Berkut gear are indicated in red. keep in mind these are catastrophic
failures of either one leg or both legs at the same time

Tony
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  #4  
Old 11-06-2010, 02:12 AM
tonyslongez tonyslongez is offline
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Default Re: Berkut 360 build

Pic 1) you can clearly see the A-arm has failed. Now keep in mind this is a
fairly stout piece of linkage, (billet A-arm no slouch in the strength
department) So why did it fail?

Pic 2) Landing loads are as followed Up, Back, Torsion. in its simplest form
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  #5  
Old 11-06-2010, 03:42 AM
tonyslongez tonyslongez is offline
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Default Re: Berkut 360 build

O.k if we start to look at how certified aircraft are built. (I know, boooo)
its easy to see how the engineers at piper and cessna delt with landing loads.
I will verifiy my findings as I go, but I'm pretty sure talking with my engineer friends, I have it correct. Ok first things first. The original berkut gear legs where an all carbon gear leg but due to manufacturing techniques the all carbon legs experienced gear creep over time. Though the original gear legs where proned to creeping they where actually a better leg than the now cast gear legs. There are 3 parts to the berkut gear, upper, leg, and lower talon. The issue with the gear is the upper for several reasons, the biggest being that it's made of cast aluminum. Cast aluminum is not the material you want to use to make any landing gear pieces. The other problem with the upper is its not designed for landing loads. In other words, part of the landing loads are trying to deflect the upper portion of the gear, it's cast in such a way that the upper doesn't deflect (that's bad). So we have to do away with the upper or replace it with something else.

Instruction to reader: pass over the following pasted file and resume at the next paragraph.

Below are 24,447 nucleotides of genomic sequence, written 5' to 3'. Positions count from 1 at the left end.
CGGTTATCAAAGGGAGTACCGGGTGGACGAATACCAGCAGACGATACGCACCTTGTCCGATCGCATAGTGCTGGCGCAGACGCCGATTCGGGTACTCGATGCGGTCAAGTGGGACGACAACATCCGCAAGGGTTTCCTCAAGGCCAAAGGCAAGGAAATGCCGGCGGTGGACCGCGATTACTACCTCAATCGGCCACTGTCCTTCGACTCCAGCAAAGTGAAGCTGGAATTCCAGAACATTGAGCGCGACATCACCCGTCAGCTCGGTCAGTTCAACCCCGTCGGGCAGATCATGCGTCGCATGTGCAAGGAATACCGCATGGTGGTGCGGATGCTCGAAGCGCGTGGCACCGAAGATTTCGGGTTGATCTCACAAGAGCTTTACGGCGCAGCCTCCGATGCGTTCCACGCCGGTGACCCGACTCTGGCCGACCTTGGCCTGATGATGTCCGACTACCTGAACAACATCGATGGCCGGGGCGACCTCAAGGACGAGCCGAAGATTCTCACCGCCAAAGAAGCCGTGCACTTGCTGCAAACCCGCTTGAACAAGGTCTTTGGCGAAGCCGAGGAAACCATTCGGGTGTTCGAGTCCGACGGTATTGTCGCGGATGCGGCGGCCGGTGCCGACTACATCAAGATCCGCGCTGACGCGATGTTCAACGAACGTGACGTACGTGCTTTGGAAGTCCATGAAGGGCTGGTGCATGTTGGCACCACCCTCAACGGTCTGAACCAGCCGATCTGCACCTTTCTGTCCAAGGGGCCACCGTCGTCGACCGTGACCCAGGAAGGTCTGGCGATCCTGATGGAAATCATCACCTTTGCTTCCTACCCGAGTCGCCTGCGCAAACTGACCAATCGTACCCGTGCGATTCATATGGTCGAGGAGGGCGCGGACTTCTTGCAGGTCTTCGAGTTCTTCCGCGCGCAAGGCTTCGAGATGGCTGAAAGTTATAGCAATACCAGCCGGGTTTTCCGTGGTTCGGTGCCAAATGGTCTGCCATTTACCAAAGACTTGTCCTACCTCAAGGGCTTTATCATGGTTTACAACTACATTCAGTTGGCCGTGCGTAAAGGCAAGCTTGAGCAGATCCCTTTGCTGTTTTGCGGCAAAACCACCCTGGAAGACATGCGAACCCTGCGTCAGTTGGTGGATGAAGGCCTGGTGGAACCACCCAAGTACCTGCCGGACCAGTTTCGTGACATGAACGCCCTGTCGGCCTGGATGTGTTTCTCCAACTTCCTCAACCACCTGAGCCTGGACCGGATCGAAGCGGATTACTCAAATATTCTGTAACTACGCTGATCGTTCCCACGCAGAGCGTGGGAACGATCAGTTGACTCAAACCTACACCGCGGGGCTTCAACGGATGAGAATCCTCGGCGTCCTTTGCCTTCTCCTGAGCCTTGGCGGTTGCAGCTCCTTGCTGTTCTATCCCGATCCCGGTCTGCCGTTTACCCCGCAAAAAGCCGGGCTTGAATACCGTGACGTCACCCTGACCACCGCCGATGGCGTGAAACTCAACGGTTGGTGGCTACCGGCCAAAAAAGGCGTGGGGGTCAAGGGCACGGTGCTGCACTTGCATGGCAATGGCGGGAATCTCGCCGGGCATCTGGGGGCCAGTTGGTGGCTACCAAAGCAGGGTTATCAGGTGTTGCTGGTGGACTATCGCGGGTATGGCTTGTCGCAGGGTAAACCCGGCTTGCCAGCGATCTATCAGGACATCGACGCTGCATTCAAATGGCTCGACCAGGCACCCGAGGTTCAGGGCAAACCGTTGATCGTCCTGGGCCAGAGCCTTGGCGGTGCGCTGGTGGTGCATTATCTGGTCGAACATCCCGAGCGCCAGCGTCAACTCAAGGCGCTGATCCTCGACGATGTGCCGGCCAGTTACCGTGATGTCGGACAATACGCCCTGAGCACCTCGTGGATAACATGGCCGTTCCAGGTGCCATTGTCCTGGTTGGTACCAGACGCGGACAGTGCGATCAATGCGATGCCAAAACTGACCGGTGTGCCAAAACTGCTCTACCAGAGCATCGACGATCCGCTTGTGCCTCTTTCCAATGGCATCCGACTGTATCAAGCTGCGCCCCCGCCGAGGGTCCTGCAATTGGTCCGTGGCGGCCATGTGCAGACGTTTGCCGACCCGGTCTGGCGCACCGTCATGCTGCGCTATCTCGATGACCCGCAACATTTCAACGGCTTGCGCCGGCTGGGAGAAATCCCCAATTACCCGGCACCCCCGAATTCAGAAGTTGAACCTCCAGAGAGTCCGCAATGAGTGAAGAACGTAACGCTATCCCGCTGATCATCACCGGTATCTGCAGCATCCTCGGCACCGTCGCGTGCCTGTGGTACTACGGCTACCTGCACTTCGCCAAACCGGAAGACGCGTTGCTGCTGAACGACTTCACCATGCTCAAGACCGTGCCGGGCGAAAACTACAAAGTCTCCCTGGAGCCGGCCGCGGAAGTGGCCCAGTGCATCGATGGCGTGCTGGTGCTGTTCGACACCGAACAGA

The next issue to look at is the area below the upper. You'll notice in the picture that there's nothing supporting the bottom of the uppers.
What has to happen here is, we need a saddle to put the gear in when they are extended. This saddle will have to be tied into the lower longeron (oh wait we don't have a lower longeron ) crap we need a lower longeron to help out with the landing loads.
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  #6  
Old 11-06-2010, 04:13 AM
tonyslongez tonyslongez is offline
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Default Re: Berkut 360 build

If you look at the pic with the failed A-arm I asked (what caused it to fail?)
Well without a lower saddle and lower longeron to dump the torsional loads into, what we have is a cast upper that fails during heavy torsional loads. once the upper has failed those torsional loads are immediately transfered into the A-arm and into the H-arm this becomes a point of very high stress so much so that the A-arm fails. The only way to prevent this chain of events from happening is to take the landing loads out of the upper. We start by first adding our lower longeron/ saddle. The saddle will transfer the loads going aft into the lower engine mount and spar, also the bulk of the torsional loads that causes the upper to fail. The minimum with of the saddle is six inches. Next we get rid of the cast upper. Now we could machine a new upper out of billet aluminum which is how the Mobius gear are, or instead of throwing metal at the problem we redesign the upper to retract the gear leg only, then minimize the loads that are transfered into the new upper.